In research, this compound shows the ability to work as a serotonin reuptake inhibitor. This might sound familiar, as a major class of antidepressant drugs, is called ‘selective serotonin reuptake inhibitors;’ which indicates the plant might have some of the same benefits. Common SSRIs include the heavily prescribed Zoloft and Prozac. As kanna has been used traditionally to combat stress and depression, this connection makes sense. It also makes it a natural version of what pharmaceutical companies produce.
Beyond this, mesembrine has also shown some ability as a weak inhibitor of the enzyme phosphodiesterase 4. Such drugs are associated with memory improvement, anti-inflammatory effects, increased wakefulness, and neuroprotective qualities. They’re thought to be possibly beneficial for a range of disorders, from depression, to Parkinson’s disease and Alzheimer’s disease, to multiple sclerosis, autism, strokes, and more.
All together, this indicates (along with recent research), that mesembrine, and the kanna plant as a whole, might be able to offer some solid benefits in terms of depression and anxiety management, as well as a treatment (whether alone or in conjunction with other compounds) for a range of other neurological impairments, pain issues, and inflammatory problems.
The plant contains another alkaloid called mesembrenone, which is thought to produce similar effects to mesembrine; and which is also thought to promote adaptogenic and antimicrobrial properties. Most plants that cause psychoactive effects (or really any medical effect), generally do so as a combination of compounds, not just one. In the world of cannabis, we specifically call this the entourage effect, but in general medicine its known as a synergistic effect.
What about pain?
Right now, pain is a particularly big topic in the US, as the desire to reduce it, led to what is one of the worst drug epidemics (essentially the worst) to befall civilization. Opioids certainly have a large recreational-only following, but they’re primarily pain medications. And it was their prescription for pain, that led to the mess we’re in. As such, pretty much anything that can help the pain issue, without causing the same problems of addiction, is greatly needed.
Another interesting compound in the plant is mesembrenol. This compound is associated with analgesic (pain-relieving) properties. Both this compound and mesembrine are thought to aid in pain reduction; and with none of the addictive side effects as synthetic opioid medications.
Traditionally, these pain-killing benefits were used mainly by native South Africans to treat headache pressure, abdominal pain, toothaches, for pain in the respiratory tract, and as a local anesthetic. In 2014 mesembrine’s analgesic properties were tested in rats, which were given up to 5000 mg/kg per day, with no adverse reactions. Investigators concluded that mesembrine “appears to have analgesic properties without abuse liabilities or ataxia.”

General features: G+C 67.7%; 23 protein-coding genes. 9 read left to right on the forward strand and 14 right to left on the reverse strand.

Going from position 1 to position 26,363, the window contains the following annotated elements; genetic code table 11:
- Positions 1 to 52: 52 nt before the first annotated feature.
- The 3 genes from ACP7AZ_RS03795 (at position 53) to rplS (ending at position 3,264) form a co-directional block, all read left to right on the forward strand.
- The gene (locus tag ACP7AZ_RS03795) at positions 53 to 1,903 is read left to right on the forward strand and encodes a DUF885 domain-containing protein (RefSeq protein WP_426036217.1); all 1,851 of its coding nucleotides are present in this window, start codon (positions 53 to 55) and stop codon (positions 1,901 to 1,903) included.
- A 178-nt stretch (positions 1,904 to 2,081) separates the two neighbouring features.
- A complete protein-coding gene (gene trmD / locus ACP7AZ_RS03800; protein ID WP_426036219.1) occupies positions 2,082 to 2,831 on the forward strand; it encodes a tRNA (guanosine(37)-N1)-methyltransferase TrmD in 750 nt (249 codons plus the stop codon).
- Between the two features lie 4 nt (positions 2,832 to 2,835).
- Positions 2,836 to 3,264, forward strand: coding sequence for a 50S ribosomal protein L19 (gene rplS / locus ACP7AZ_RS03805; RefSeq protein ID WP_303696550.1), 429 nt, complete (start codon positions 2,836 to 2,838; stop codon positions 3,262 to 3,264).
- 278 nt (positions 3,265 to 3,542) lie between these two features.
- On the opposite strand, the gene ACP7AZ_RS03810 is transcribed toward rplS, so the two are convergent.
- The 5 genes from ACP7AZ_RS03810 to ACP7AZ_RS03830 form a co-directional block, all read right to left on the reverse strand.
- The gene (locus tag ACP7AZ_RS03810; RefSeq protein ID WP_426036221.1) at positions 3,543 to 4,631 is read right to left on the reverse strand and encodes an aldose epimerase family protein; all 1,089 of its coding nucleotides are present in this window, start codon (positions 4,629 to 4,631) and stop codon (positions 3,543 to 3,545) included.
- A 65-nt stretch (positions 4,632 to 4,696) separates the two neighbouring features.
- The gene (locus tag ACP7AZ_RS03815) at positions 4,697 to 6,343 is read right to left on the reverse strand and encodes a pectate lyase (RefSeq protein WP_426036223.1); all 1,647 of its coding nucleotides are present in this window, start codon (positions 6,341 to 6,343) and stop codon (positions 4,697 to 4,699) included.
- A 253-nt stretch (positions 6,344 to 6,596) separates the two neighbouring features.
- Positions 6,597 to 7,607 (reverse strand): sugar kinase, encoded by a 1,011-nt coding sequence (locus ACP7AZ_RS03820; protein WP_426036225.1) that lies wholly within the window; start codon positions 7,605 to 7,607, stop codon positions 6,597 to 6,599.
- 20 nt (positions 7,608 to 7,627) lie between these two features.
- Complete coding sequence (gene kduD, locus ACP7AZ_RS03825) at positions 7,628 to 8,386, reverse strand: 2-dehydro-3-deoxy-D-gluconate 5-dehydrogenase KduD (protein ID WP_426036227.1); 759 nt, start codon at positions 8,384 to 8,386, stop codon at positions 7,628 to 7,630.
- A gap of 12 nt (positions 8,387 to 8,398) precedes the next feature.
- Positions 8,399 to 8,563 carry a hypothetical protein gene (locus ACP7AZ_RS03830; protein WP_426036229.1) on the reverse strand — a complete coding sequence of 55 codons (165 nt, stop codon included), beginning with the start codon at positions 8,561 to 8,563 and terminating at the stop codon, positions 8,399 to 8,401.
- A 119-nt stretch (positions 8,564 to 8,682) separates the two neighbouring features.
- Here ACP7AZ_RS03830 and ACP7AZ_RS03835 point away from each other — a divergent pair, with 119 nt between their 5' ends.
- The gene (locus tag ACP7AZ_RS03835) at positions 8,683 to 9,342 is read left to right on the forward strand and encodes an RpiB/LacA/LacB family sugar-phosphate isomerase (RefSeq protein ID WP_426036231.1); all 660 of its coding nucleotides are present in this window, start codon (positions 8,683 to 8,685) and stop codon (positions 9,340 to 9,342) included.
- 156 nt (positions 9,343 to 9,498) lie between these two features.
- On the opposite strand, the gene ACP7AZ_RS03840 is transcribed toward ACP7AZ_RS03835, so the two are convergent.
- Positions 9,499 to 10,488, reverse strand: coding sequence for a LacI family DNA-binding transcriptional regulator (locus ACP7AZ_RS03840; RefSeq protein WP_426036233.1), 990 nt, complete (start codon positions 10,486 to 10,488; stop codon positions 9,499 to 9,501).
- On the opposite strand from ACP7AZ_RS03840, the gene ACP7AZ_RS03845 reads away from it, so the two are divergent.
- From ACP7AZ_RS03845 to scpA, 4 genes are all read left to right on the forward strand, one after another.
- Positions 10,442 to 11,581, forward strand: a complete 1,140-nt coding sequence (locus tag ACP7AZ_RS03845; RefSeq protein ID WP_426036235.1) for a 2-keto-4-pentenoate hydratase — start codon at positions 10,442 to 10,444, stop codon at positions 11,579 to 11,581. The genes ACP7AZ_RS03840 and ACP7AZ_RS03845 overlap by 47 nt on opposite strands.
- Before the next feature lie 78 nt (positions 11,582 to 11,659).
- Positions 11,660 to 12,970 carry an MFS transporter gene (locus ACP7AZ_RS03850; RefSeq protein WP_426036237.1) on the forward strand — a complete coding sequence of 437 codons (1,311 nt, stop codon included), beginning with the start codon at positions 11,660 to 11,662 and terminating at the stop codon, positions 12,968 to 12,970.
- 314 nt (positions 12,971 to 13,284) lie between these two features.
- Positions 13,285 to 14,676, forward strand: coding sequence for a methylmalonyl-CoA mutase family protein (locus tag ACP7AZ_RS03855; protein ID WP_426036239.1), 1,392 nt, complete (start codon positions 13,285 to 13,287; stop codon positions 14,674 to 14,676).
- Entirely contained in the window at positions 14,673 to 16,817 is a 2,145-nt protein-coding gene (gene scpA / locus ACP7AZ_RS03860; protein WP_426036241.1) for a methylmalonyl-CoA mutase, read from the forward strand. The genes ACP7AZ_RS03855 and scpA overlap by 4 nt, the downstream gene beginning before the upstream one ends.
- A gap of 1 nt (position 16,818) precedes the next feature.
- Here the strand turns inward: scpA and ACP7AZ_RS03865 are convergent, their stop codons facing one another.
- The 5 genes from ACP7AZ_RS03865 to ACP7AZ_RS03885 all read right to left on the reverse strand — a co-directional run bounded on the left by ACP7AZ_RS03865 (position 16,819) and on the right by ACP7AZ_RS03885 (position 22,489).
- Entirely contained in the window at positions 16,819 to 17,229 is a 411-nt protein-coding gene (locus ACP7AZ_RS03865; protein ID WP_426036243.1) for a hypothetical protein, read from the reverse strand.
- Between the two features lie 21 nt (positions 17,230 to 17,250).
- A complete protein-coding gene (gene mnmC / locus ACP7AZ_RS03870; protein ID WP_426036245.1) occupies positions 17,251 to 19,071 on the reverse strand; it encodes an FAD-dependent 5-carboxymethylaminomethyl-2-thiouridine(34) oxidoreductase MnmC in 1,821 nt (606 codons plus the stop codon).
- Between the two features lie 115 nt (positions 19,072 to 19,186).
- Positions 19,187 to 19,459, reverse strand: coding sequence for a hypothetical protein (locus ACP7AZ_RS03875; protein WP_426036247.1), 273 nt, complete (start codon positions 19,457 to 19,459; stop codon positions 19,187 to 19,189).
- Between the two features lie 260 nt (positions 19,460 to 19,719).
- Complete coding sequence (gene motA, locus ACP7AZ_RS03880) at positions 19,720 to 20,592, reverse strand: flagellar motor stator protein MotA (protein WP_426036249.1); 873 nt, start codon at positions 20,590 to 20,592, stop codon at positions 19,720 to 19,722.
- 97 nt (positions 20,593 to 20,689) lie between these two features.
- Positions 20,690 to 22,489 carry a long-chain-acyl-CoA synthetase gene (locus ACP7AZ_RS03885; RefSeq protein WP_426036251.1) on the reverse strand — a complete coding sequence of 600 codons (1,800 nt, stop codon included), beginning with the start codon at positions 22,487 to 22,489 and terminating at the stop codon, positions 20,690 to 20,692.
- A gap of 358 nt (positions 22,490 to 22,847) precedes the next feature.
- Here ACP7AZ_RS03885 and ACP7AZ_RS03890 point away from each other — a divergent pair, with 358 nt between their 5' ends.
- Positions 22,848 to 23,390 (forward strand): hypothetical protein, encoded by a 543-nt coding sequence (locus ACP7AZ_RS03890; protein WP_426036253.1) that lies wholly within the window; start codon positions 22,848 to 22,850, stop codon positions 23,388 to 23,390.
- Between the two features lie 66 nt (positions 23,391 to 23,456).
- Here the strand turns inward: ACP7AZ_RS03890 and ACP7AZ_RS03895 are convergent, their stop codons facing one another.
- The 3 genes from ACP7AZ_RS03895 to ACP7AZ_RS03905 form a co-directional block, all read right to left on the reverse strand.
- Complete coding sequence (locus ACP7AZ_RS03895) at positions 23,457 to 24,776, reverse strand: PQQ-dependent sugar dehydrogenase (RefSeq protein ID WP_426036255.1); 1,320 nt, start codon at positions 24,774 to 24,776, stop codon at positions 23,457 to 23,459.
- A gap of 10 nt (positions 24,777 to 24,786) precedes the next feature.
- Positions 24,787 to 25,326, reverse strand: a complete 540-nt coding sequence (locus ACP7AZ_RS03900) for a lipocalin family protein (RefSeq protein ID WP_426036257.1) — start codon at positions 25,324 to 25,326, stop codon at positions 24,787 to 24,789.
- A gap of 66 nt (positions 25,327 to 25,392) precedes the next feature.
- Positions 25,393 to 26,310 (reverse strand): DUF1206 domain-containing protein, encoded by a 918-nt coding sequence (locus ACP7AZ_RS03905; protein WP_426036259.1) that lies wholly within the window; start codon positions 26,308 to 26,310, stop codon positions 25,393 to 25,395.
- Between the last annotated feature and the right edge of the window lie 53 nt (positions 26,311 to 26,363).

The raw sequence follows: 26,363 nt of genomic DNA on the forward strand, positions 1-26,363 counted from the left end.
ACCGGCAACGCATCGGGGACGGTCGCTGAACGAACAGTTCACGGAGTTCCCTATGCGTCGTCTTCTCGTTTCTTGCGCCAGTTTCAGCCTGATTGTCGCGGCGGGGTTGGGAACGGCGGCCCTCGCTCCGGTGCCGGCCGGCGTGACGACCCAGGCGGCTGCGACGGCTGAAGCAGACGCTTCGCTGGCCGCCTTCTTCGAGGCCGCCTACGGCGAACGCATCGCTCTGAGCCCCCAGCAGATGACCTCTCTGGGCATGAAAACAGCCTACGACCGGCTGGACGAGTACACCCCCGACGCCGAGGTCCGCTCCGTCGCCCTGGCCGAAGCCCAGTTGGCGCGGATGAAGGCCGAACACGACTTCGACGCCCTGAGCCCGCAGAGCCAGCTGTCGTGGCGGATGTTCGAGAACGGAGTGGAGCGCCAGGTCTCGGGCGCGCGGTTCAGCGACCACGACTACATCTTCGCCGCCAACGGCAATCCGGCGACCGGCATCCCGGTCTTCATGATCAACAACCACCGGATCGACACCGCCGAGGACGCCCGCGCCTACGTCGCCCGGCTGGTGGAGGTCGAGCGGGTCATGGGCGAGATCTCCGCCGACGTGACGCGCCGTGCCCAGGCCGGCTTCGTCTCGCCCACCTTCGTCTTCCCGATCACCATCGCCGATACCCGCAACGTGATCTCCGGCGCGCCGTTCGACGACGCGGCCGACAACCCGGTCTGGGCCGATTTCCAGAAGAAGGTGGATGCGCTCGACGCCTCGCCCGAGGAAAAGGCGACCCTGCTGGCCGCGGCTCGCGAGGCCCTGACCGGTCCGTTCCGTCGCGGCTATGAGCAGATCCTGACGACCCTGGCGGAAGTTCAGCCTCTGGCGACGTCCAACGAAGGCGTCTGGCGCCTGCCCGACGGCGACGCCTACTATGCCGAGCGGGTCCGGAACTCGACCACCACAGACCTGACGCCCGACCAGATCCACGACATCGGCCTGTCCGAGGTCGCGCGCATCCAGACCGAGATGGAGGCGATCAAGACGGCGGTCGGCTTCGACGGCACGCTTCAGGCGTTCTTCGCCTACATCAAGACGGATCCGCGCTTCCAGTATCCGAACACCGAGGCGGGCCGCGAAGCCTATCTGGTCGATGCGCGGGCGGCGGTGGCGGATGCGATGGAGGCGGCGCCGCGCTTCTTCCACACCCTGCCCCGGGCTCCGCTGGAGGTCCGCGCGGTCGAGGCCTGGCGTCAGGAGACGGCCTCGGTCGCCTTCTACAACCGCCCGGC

Human research into kanna safety
Before the rat study in 2014, a study came out in 2013, which investigated how safe and tolerable two different doses of kanna are for humans. The study, called A Randomized, Double-Blind, Parallel-Group, Placebo-Controlled Trial of Extract Sceletium tortuosum (Zembrin) in Healthy Adults used doses of 8mg and 25mg, which were given to participants once a day. The study lasted three months, and used all healthy adults. 37 people participated in the study.
The investigation was a randomized, double-blind, parallel-group, placebo-controlled, single center study. Let’s break this down. First off, there was a placebo group, which means some participants were given the kanna, and some were given an inactive compound. The randomized part means participants were randomly picked for the kanna or placebo groupings; and the double-blind part means neither the researchers nor participants knew which group they were in.
In terms of the parallel group part, this refers to some in the kanna group getting a smaller dose, and some getting a bigger dose; and that individual participants were given the same amount throughout the study. The last part, single center, refers to the study being conducted in only one location. 12 participants received 8mg kanna daily, 12 received 25 mg kanna daily, and 13 received the placebo daily.
Researchers found both doses of kanna to be tolerable. The most complained about adverse response was headache, followed by abdominal pain, and infections in the upper respiratory tract. However, more complaints came from the placebo group than either kanna group; indicating the complaints had little-to-nothing to do with the kanna.
In terms of unsolicited positive benefits (written in the journals of some participants taking kanna), these indicate increased feelings of wellbeing, and an improved ability to manage stress and sleep. As the study didn’t technically look into the effects or benefits of the drug, these unsolicited journal responses are the most that the study can show on the therapeutic front. Otherwise, it was mainly to assess safety and tolerability.
In terms of other physiological aspects, the kanna groups showed no difference in ECG, body weight, or in their physical examinations, which were all taken in the beginning and the end of the study. There were also no changes in hematology or biochemistry metrics, indicating the drug did little to change the body physiologically. Overall, kanna showed to be a physically safe drug at doses up to 25mg a day, regardless of therapeutic ability.
Kanna seems to offer a multitude of benefits to humans, like help with stress and depression, assisting in pain management, anti-inflammation benefits, and as an anti-microbial. Perhaps in the future we’ll see more of it; and perhaps big pharma will ensure that never happens.
Luckily, for those in the US who want to use this plant to help with a mental or physical issue, kanna, and its compounds, are currently perfectly legal. It can already be found in smart shops around the country; and as with anything else, interested users, should go at it responsibly.